Writer’s Workshop: Riffing on “Break”

There were a lot of ways I could have gone with this. In the next few paragraphs, I’m going to attempt to go in all of them.

I started this one by thinking of all the song titles I could think of with “break” in the title. Given the ease with which I was able to come up with them, it occured to me that maybe I had already done a playlist on that, I searched my archives and discovered yes, I had already done a playlist with them. So that left the playlist idea out.

While I was searching through my archives, I discovered that I had forty pages (at five pages per page, that’s two hundred) of blog posts that contained the word “break.” Most of those are about breakfast. Coincidentally, I’m eating breakfast as I’m writing this. I’m having a Jimmy Dean sausage, egg and cheese croissant breakfast sandwich, if you must know. To quote Rachael Ray, “nummo!”

Neither Jimmy Dean nor Tyson Foods pay me anything for plugging their product.

When I was in the hospital, I watched Rachael Ray’s show every afternoon, which was followed by Ellen Degeneres’s show. Hey, when you’re in the hospital, it’s what you do. In the mornings I watched reruns of The Nanny and The Golden Girls. The former starred Fran Drescher, who once said her mother told her she had a face out of Vogue and a voice out of her nose. Only one of the Golden Girls is still alive, the incomparable Betty White. She’s been around on TV longer than I’ve been around, and that’s a very long time. She’s always been a part of my TV-viewing life. When she goes, I’ll feel a great sense of loss.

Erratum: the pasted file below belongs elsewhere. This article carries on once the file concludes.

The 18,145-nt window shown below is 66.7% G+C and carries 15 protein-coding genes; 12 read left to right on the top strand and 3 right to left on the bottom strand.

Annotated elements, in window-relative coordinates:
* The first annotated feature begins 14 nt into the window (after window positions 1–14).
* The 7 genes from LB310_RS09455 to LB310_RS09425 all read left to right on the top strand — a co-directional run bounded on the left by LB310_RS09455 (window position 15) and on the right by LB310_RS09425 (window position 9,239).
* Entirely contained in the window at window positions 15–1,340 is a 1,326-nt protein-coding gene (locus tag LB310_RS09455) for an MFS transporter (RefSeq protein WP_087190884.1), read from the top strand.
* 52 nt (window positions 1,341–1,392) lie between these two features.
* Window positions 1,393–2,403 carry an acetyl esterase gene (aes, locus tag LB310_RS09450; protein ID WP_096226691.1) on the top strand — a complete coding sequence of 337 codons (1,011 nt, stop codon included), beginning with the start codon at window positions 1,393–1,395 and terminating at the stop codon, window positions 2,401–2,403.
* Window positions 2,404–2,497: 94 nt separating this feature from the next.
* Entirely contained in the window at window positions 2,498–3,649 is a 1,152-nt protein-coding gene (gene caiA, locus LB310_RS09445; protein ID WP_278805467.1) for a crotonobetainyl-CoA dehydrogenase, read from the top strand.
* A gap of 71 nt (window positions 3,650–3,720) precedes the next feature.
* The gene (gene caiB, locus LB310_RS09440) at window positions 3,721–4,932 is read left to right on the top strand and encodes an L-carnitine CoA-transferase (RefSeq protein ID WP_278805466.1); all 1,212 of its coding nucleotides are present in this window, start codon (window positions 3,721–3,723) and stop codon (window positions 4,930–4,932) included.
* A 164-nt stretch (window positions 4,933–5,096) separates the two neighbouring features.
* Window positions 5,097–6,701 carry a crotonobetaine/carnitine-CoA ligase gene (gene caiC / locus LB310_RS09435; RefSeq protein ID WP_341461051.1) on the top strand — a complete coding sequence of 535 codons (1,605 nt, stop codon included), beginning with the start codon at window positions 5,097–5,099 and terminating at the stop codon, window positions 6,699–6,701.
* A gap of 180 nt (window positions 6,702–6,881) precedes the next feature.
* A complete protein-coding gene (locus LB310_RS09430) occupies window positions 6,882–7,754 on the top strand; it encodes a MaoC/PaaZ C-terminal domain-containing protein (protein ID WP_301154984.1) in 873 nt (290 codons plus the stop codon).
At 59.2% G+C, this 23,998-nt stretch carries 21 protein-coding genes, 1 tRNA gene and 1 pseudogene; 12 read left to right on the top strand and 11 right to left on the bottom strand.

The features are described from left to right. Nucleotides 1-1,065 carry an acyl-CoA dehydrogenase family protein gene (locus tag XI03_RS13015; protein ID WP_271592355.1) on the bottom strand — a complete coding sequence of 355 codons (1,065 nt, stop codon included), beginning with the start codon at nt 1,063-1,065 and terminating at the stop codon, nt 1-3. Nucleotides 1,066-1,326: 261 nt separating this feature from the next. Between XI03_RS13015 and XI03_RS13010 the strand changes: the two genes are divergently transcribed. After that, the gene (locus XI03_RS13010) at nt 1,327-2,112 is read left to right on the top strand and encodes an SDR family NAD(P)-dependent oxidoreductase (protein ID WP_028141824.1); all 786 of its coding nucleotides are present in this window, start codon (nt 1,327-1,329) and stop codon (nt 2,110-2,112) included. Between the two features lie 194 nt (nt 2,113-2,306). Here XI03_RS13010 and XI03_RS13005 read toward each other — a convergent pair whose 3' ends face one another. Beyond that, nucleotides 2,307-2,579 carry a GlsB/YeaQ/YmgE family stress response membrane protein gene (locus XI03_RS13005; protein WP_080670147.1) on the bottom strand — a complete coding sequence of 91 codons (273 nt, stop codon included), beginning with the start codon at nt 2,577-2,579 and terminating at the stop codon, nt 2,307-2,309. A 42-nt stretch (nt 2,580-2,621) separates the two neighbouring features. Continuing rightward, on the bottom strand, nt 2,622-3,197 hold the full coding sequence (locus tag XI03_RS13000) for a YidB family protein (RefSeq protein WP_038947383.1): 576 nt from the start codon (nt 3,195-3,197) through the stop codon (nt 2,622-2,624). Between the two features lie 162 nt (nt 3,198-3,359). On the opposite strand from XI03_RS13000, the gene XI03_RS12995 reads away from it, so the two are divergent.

Anyway, back to “break”…

Kit Kat has used “gimme a break” in their commercials for a long time. Not sure how long, though I’m pretty sure it’s been less than forty years. My favorite “gimme a break” commercial was the one with the Russian musicians.

That’s a bass balalaika the guy on the right is playing. That accordion guy’s got some moves, doesn’t he? The band, I’ve learned, is “Limpopo,” who now call themselves The Red Elvises.

In the Sixties, at least in England, their slogan was “Have A Break.”

Kit Kat is evidently a very big deal in Japan. Here’s the What’s Inside? Family tasting a sampler of Japanese Kit Kats.

No wasabi. I’m bummed.

Anyway, I can’t end this without a tip o’ the Holton hat to the TV series Gimme A Break!. It was on from 1981 to 1987 and starred Nell Carter and Dolph Sweet. Here’s the series summary, courtesy of IMDb.

Carl Kanisky is chief of police in Glenlawn, California. After the death of his wife, Margaret, he asks her friend, Nell Harper, to come in to keep house and take care of his children, Katie, Julie, and Samantha, in short, be like a mother to them. Later, Carl’s father, Stanley, moves in. Around the same time, Nell takes in young Joey Donovan as her foster son.

Dolph Sweet died of cancer in May 1985, and the first show of Season 5 showed the family dealing with it. I wasn’t a big fan of the show, but the episode is one I’ll remember.

And with that, I think I’ll give you a break…

9 thoughts on “Writer’s Workshop: Riffing on “Break”

  1. Hi John – I’m rather fond of KitKats and the English ad is fun … but your break – Russian ones … is fun too – cheers Hilary


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